“A Promise to Protect. A Vow to Avenge.”
Denzel Washington is of course no stranger to tackling dark roles and while Man on Fire is not his greatest film, it does feature one of his most memorable performances.
He portrays a troubled assassin named Creasey who begins working as a bodyguard in Mexico City. His young charge is Lupita (Dakota Fanning), the precocious daughter of a wealthy businessman. After she is kidnapped during a bloody ambush Creasey vows to kill everyone involved in her disappearance.
The relationship between Creasey and Lupita, who family and friends lovingly call Pita, gets off to a rocky start. He has no desire to be her friend and that is what the young girl desires from him above anything else. Like many children, it doesn’t take very long before Pita eventually begins to soften Creasey’s rough exterior and the two form a special bond.
Pita’s doting parents are played by Marc Anthony and Radha Mitchell. It is easy to look at them and surmise that they are good parents because they have hired a bodyguard to protect their child (a practice not uncommon in Mexico). However, there are some allusions made to fact that Anthony’s character Samuel is involved in some shady business dealings. His lawyer is portrayed by Mickey Rourke and when the two meet they seem to always have their conversations in hushed tones and dimly-lit restaurants.
The strength of this film definitely lies with Washington and his ability to convey so much emotion with very little dialogue. It’s obvious that Creasey is haunted by his mysterious past and uses alcohol as a way to cope. The subject of faith is incorporated into the narrative very early on; when we’re introduced to Creasey we see evidence that he is on a spiritual journey. He owns a tattered Bible that he has obviously spent much time reading, although he has been unable to find solace in its pages. His only friend is Rayburn, played by Christopher Walken, and the two often have conversations about forgiveness and the wrong they have done during the course of their lives.
In perhaps the most pivotal moment of the movie Creasey attempts to take his own life, only for the gun not to go off. This obviously puzzles him at first, but ultimately the act sobers him and he puts down the bottle. This incident somewhat restores his hope and cements his purpose in the world. Moving forward, his character seemingly makes it his mission to put his everything into protecting the young girl.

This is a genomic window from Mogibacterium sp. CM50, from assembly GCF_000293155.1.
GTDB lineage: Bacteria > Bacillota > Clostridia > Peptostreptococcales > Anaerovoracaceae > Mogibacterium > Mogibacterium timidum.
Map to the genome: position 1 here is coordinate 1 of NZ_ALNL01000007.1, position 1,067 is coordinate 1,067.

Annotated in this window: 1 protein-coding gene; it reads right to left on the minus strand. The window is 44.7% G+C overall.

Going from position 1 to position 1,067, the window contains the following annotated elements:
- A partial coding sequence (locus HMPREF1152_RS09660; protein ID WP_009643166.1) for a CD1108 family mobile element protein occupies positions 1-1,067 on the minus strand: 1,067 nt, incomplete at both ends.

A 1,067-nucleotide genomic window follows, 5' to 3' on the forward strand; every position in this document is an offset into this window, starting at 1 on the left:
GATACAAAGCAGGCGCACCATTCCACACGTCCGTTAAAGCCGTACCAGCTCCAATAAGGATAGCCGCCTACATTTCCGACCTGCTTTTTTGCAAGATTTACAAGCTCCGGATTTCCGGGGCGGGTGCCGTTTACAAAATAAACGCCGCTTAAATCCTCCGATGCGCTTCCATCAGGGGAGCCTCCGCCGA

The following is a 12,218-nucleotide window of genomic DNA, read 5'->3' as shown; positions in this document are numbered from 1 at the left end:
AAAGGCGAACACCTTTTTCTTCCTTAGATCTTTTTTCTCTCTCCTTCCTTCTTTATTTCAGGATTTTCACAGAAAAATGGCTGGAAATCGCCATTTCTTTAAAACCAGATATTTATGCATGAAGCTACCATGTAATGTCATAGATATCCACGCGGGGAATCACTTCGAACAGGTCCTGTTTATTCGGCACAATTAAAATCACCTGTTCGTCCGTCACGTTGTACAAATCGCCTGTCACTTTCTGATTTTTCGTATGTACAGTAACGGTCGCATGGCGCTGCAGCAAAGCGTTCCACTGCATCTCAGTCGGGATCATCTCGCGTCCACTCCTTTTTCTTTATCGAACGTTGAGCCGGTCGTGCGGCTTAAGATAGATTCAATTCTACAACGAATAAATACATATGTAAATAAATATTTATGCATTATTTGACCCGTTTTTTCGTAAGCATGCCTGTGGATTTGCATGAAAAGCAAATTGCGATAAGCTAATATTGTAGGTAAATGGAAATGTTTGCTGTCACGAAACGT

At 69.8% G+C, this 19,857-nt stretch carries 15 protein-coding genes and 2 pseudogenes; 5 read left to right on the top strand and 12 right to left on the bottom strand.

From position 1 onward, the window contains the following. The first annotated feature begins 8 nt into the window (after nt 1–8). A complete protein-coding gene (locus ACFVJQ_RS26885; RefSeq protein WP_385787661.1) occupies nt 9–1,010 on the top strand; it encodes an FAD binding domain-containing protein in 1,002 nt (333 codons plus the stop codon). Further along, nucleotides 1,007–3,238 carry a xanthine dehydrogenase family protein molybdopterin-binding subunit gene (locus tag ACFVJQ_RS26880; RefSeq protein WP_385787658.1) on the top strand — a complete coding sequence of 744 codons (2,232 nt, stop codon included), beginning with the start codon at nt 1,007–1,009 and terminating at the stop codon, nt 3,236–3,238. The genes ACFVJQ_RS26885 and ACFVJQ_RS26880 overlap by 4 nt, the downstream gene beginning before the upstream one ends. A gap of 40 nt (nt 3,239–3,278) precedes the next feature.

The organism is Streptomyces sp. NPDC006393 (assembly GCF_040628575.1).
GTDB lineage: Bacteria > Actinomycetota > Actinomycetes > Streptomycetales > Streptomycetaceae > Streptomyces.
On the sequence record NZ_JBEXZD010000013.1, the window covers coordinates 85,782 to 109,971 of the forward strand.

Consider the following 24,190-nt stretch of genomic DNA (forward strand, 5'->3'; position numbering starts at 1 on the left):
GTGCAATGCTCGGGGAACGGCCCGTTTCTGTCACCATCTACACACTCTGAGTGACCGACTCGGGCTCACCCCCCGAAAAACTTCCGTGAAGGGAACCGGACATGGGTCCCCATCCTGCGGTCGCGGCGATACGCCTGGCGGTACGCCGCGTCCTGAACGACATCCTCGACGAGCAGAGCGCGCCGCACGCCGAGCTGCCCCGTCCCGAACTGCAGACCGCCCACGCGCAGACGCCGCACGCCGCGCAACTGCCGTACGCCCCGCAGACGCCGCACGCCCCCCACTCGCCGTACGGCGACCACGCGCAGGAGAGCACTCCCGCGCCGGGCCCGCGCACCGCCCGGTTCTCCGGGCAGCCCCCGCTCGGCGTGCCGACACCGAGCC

While the actual kidnapping is sad to watch, seeing Washington track each perp down more than makes up for it. As to be expected bodies hit the floor, but not before our “hero” tortures information out of them. He’s an assassin so he knows how to get creative in order to get what he wants. Snapping fingers in half, holding informants hostage and placing explosives in the derrière of a dirty cop comes natural to him.
The only real issue I have with the film is the distorted imagery featured in many of the scenes. I wasn’t a fan as it was sometimes hard to focus on the story with all the shaky, jumbled visuals. If it were any other actor in the role it might have been necessary to use such means to convey the rage, frustration and unease that Creasey felt. However, with an actor as seasoned and talented as Denzel it just seemed distracting and overkill.
The ending may be predictable to some, but I must admit that I was surprised by how some of its elements were handled. It didn’t follow the formula I was expecting which I can always appreciate. Overall, Man on Fire is a solid film that is full of entertainment and features Washington in stellar form. If you haven’t seen it, you should check it out!
Man on Fire is directed by Tony Scott, written by Brian Hegeland (based on the novel by AJ Quinnell) and stars: Denzel Washington, Dakota Fanning, Giancarlo Giannini, Marc Anthony, Mickey Rourke, Radha Mitchell, Rachel Ticotin and Christopher Walken.